Soaring Interest Rates

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Five years ago I was certain that the gold price would double, or triple, from its then $300 an ounce price level. I bet large and it paid off. I am now becoming equally convinced that US interest rates are going to soar and I am going to bet big again.

Five years ago I was certain that the gold price would double, or triple, from its then $300 an ounce price level. I bet large and it paid off. I am now becoming equally convinced that US interest rates are going to soar and I am going to bet big again. US dollar inflation, as measured by M3, is currently more than 17% per year, the highest level of inflation since M3 was created in 1959. Other than now, the period of highest inflation was July 1971 when M3 increased by 16.12% year-over-year.

The average inflation rate during the 1970s (from 1970 to 1980) was 11% and as a result the US dollar exchange rate fell 42% against an average of the currencies that now comprise the euro. A currency crisis ensued and the US Treasury was unable to issue sovereign debt denominated in US dollars, and was forced to issue its bonds denominated in German mark and Swiss franc instead. Interest rates soared: the yield on 10-year US Treasury bonds peaked at over 15%. It took 15% interest rates to quell the fire of 11% average annual inflation rates. Today we have a 17% inflation rate and a 10-year interest rate of only 3.6%.

Shorting US Treasuries is a slam-dunk trade if ever there was one. It may not work immediately, but when it starts working itís going to be like having bought gold in 2001.

Incidentally, interest rates also have to rise to thaw the credit markets. Contrary to what the media reports, the markets are not experiencing a liquidity crisis; there is plenty of money around. It is a credit pricing problem. Credit was issued at interest rates that were too low to compensate for the credit risks lenders were taking. Credit default swaps and complex derivative trades did not eliminate the risk: the risk was merely passed from one entity to another and lenders will not come back to the market until interest rates rise to fully reflect inflation and credit risks.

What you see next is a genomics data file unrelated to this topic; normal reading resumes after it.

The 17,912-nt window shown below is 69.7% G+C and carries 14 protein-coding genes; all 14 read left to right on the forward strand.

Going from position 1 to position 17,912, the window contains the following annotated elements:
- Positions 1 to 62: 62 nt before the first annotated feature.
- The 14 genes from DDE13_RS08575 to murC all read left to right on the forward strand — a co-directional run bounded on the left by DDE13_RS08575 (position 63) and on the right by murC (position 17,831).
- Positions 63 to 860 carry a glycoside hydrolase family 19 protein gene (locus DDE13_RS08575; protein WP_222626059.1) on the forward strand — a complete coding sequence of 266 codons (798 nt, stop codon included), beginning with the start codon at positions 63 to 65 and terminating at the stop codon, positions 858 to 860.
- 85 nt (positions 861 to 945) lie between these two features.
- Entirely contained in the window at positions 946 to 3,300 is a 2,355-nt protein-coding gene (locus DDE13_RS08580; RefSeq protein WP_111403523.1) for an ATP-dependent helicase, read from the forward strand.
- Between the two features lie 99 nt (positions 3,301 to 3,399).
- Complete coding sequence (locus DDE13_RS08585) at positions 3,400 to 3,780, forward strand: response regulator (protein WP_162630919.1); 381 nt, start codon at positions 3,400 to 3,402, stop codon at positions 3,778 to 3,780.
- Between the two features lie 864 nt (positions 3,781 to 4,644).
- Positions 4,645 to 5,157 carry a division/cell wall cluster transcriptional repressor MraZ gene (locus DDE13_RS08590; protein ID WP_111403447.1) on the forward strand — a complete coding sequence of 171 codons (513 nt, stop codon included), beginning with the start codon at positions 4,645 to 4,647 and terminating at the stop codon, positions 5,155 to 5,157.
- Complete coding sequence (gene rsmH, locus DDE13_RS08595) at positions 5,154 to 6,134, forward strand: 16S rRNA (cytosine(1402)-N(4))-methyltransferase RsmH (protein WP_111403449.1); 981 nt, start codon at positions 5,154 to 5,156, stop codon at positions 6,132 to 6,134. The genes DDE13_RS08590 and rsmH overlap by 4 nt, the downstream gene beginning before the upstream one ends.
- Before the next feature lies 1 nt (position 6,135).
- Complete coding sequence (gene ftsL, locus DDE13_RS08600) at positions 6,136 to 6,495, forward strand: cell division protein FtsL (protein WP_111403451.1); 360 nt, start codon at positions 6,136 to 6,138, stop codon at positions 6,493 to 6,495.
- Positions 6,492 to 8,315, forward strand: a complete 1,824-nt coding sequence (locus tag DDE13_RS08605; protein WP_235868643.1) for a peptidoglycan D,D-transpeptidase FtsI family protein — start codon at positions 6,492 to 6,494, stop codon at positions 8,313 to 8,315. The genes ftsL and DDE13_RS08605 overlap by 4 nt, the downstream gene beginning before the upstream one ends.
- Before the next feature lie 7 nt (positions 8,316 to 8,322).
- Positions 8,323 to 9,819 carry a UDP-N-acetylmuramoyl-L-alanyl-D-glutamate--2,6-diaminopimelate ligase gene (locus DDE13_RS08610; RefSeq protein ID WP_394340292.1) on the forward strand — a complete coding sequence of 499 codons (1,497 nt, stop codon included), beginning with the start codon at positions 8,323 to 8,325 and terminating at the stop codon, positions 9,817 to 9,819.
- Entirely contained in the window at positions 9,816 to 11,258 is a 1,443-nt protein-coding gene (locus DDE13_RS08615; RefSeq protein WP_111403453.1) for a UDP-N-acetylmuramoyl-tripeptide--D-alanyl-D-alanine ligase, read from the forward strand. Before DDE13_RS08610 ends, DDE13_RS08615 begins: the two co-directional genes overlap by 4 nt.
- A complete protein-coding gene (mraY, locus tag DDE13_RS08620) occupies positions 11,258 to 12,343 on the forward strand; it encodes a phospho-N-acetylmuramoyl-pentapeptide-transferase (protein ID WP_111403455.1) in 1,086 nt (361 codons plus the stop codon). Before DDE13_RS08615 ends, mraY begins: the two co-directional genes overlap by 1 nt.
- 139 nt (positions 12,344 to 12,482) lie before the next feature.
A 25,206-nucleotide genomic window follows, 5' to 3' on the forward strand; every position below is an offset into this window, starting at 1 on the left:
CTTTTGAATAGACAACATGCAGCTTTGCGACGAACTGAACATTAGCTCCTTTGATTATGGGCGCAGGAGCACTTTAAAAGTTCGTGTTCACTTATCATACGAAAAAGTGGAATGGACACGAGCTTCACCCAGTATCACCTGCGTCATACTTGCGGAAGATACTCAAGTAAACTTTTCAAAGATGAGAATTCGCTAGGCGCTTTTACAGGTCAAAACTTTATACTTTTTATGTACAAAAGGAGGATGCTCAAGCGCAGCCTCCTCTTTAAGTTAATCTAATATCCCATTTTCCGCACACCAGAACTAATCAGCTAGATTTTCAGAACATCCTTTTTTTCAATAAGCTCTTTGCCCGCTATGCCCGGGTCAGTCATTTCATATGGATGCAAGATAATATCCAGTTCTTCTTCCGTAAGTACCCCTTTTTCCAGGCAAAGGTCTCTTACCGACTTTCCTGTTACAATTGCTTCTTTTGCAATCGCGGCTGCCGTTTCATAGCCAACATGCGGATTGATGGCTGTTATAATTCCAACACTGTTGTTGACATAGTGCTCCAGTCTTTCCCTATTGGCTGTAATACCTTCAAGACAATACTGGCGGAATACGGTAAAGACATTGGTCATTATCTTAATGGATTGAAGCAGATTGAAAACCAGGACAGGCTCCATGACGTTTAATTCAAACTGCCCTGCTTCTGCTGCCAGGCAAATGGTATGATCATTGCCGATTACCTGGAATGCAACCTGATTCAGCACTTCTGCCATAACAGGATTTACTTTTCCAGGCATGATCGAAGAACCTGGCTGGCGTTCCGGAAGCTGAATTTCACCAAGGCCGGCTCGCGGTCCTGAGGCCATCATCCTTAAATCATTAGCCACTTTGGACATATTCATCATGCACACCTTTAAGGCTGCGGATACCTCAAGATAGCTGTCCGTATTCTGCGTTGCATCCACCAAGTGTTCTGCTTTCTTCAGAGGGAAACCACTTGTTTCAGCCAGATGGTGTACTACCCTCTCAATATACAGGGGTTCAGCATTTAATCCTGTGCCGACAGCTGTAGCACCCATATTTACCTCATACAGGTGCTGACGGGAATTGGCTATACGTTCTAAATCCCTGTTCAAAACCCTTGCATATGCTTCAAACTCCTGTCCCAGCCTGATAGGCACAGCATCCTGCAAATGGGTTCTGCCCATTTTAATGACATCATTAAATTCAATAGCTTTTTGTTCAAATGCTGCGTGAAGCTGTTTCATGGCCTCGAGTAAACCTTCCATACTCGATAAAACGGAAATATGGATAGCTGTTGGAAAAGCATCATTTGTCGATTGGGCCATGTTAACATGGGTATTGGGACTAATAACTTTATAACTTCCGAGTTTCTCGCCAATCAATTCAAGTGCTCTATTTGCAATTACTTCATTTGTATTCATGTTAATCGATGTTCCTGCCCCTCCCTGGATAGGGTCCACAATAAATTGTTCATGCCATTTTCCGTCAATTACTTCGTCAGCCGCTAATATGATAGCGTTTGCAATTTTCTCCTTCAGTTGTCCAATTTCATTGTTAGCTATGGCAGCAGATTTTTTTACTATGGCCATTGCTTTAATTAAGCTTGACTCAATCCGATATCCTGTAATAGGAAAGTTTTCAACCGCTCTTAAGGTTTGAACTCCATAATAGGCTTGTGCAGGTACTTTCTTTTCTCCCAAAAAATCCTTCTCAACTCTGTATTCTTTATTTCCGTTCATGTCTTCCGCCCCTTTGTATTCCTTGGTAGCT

The intense competition among banks to generate fees from creating loans, packaging them up and selling them to investors with ďrisk insuranceĒ caused interest rates to fall to ridiculously low levels. Now interest rates must adjust upwards so that credit markets can function normally again.

SLM Corp. (Sally Mae) reported a first quarter loss and warned that it could not make profitable loans at this time. Nobody wants to lend Sally Mae money at current interest rates. What does that mean? Simply that interest rates have to rise to compensate lenders for the default risk they have to take. Remember, itís not a liquidity problem; there is lots of money out there. Itís a pricing issue. Who in their right mind would underwrite student loans at 3.6% when inflation is running at 17%? At a 20% interest rate students will be able to get loans again and if you think interest rates of 20% are out of the question, remember that inflation is currently higher than it was at any time in the 1970s (or ever).

Earlier this week the British Bankersí Association (BBA) announced it was investigating banksí reporting of short term borrowing costs. The BBA oversees the London Inter-Bank Offered Rate (LIBOR), which is the interest rate banks are charged for short-term loans. LIBOR is used across the world to set interest rates and the assertion by the BBA that banks are understating their borrowing costs, implying that LIBOR has been under-estimated, has enormous impact on all borrowers and lenders. Since Wednesday, when the BBA announcement was made, LIBOR has been increasing.

Because global credit markets are now very much inter-linked, an increase in US interest rates will put upward pressure on almost all interest rates and any pressure that will be created by interest rates on currencies with vastly different inflation rates will be alleviated in the foreign exchange markets. Simply put: the US dollarís extremely high inflation rate will continue to put upward pressure on global interest rates and downward pressure on the dollarís exchange rate.

Yet in the short term, I am concerned that we could see a rally in the US dollar exchange rate that would cause a temporary decline in the gold price. Donít let this last sentence confuse you. In the short term I think the dollar could rally, but in the medium to long term it is going to keep falling until the US trade deficit comes under control and US monetary inflation is reduced.

The gold price increased more than 50% from August to March, when it breached $1,000 an ounce. Thereafter it briefly fell below $900, bounced up, and seems to be directionless at the moment. I donít think weíre out of the woods yet, but donít know how to predict the gold price, so I remain neutral to bearish for the short-term. I would not be surprised to see the gold price drop $150 an ounce, taking it well below $800 again.

This article was sent to subscribers to Paul van Eedenís Commentaries on April 18, 2008. If you would like to subscribe to Paulís Commentaries, please visit www.paulvaneeden.com.

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